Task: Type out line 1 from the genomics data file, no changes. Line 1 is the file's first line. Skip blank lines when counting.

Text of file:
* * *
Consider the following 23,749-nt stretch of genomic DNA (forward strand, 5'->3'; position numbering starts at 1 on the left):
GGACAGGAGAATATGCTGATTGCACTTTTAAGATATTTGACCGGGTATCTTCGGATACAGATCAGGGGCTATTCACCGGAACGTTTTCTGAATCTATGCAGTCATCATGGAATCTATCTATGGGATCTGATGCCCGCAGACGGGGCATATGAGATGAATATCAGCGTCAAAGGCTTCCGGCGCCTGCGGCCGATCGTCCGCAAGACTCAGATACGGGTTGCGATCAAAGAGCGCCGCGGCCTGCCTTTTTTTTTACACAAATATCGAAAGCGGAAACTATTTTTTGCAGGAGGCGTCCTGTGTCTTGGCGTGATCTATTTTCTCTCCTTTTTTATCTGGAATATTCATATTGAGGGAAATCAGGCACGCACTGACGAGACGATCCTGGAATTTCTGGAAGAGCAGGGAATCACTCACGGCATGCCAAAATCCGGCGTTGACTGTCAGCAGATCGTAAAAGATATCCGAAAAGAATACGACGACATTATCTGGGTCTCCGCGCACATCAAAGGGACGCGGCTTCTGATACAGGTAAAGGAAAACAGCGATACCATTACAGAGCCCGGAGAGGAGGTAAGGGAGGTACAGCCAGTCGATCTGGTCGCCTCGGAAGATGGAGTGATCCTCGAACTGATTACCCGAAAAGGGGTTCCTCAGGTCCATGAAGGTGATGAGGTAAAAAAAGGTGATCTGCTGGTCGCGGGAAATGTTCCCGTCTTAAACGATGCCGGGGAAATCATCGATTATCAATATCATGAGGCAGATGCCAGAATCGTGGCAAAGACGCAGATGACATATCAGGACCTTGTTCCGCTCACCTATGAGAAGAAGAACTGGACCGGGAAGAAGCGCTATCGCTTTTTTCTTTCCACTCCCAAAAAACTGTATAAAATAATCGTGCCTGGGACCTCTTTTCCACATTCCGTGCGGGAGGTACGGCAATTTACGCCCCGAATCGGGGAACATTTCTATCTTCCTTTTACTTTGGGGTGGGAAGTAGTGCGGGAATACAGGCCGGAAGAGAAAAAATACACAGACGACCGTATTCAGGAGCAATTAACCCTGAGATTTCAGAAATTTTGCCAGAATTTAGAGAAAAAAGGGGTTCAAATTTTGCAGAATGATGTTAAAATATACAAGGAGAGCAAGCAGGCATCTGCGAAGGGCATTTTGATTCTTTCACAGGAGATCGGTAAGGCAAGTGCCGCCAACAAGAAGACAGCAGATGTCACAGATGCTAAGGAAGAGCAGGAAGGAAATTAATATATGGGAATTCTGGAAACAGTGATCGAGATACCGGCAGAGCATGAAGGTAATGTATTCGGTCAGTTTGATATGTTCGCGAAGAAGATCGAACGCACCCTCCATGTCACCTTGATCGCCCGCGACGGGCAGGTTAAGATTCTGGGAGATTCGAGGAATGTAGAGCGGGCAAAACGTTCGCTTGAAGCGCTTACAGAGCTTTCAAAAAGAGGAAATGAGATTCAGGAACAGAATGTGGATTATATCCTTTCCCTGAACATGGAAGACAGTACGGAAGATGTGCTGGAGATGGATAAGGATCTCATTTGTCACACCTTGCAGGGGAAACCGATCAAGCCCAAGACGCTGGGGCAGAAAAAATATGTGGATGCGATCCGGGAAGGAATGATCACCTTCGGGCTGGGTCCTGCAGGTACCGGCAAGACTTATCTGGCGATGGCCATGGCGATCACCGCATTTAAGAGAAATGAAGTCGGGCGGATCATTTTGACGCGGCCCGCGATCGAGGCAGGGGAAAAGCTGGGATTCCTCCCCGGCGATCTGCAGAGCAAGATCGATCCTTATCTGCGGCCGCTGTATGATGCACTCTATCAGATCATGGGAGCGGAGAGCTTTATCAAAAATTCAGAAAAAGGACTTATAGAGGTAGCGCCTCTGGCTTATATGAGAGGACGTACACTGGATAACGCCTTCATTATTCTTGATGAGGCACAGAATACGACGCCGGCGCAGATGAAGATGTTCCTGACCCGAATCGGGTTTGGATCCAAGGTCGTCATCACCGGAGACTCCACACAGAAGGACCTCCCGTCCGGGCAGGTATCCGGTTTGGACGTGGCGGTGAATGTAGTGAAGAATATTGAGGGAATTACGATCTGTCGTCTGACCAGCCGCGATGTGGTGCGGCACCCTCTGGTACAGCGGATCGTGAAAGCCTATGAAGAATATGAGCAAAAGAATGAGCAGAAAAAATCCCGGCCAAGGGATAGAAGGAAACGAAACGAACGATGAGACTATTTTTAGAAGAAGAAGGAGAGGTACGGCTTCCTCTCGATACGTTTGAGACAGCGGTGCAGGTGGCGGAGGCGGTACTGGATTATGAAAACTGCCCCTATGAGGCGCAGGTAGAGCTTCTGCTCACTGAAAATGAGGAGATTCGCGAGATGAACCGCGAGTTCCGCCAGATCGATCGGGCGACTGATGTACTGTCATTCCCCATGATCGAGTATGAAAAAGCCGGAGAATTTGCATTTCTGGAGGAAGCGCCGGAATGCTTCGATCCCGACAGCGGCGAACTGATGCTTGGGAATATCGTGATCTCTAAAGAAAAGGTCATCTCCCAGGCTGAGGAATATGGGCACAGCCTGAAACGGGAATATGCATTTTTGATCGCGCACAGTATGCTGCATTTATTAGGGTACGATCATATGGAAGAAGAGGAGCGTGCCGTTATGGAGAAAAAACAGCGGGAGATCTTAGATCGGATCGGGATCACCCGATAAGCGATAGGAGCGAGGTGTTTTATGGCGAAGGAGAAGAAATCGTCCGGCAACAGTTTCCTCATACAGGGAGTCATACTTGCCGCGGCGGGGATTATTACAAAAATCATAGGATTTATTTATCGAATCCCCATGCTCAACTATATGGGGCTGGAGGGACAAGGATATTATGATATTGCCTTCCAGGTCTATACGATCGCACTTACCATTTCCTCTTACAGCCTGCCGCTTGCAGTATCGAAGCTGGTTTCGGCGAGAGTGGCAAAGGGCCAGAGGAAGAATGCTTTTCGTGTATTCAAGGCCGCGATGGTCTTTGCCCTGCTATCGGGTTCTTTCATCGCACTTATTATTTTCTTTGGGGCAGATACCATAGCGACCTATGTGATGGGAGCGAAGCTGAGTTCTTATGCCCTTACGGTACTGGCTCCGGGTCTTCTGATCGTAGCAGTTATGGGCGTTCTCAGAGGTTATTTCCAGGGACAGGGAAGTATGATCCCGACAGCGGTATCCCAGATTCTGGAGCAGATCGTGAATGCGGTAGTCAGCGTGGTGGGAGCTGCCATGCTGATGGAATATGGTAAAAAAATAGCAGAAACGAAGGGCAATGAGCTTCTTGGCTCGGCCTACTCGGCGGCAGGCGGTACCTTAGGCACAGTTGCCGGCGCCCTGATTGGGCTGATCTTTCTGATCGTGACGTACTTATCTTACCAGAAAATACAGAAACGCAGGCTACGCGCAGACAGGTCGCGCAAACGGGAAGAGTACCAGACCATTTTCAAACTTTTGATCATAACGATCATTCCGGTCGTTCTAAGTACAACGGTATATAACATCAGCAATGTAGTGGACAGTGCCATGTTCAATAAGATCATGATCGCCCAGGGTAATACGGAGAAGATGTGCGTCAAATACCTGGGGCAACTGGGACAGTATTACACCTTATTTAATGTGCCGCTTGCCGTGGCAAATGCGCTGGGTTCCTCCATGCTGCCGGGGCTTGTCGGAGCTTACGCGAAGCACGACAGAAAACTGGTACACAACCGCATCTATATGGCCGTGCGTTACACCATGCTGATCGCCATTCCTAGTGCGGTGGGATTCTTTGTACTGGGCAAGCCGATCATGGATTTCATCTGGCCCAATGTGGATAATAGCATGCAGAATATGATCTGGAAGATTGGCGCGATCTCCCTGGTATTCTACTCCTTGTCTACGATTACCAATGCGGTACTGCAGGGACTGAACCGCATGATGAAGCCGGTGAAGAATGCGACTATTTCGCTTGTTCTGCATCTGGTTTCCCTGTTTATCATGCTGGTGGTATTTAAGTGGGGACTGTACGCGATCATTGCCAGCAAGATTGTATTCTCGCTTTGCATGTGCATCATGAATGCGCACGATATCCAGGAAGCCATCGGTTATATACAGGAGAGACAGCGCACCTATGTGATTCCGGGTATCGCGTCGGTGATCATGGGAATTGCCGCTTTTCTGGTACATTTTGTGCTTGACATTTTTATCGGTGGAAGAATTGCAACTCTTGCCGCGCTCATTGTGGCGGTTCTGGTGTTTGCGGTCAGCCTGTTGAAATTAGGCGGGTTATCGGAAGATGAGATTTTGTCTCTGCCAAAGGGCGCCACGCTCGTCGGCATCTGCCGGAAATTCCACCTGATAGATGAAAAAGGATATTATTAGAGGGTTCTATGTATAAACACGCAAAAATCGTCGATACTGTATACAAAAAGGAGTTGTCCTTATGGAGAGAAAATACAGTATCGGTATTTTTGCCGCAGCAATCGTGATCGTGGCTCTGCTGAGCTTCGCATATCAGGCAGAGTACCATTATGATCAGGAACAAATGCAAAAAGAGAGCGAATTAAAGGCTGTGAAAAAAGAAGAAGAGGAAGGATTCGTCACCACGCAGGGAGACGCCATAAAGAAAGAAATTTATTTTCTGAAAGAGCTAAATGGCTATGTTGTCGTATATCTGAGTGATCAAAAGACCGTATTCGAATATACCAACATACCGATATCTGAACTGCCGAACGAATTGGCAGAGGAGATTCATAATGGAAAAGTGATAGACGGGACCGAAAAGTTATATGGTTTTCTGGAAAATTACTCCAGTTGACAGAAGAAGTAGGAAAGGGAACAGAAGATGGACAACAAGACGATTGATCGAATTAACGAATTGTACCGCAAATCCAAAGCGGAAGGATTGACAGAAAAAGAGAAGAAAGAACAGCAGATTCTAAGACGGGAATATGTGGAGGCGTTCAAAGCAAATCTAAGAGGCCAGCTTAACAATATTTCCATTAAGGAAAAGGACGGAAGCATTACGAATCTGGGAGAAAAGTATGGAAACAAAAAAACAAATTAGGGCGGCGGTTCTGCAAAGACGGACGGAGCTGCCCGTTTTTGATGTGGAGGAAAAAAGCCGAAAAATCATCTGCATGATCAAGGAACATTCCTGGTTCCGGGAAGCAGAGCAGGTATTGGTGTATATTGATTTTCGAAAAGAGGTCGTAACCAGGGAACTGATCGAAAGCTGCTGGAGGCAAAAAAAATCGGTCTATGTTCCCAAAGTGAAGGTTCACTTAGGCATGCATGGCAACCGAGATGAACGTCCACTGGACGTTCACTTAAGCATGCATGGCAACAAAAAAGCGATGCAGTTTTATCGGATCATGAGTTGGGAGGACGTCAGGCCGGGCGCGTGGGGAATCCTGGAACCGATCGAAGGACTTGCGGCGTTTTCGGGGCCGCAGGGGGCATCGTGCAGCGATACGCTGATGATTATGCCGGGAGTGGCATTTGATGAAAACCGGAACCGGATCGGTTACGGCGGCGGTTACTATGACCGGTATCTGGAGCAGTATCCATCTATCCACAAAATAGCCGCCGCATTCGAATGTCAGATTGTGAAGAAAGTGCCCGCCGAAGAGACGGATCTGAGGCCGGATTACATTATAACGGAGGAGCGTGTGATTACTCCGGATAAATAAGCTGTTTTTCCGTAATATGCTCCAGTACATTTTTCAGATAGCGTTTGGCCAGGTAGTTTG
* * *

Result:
Consider the following 23,749-nt stretch of genomic DNA (forward strand, 5'->3'; position numbering starts at 1 on the left):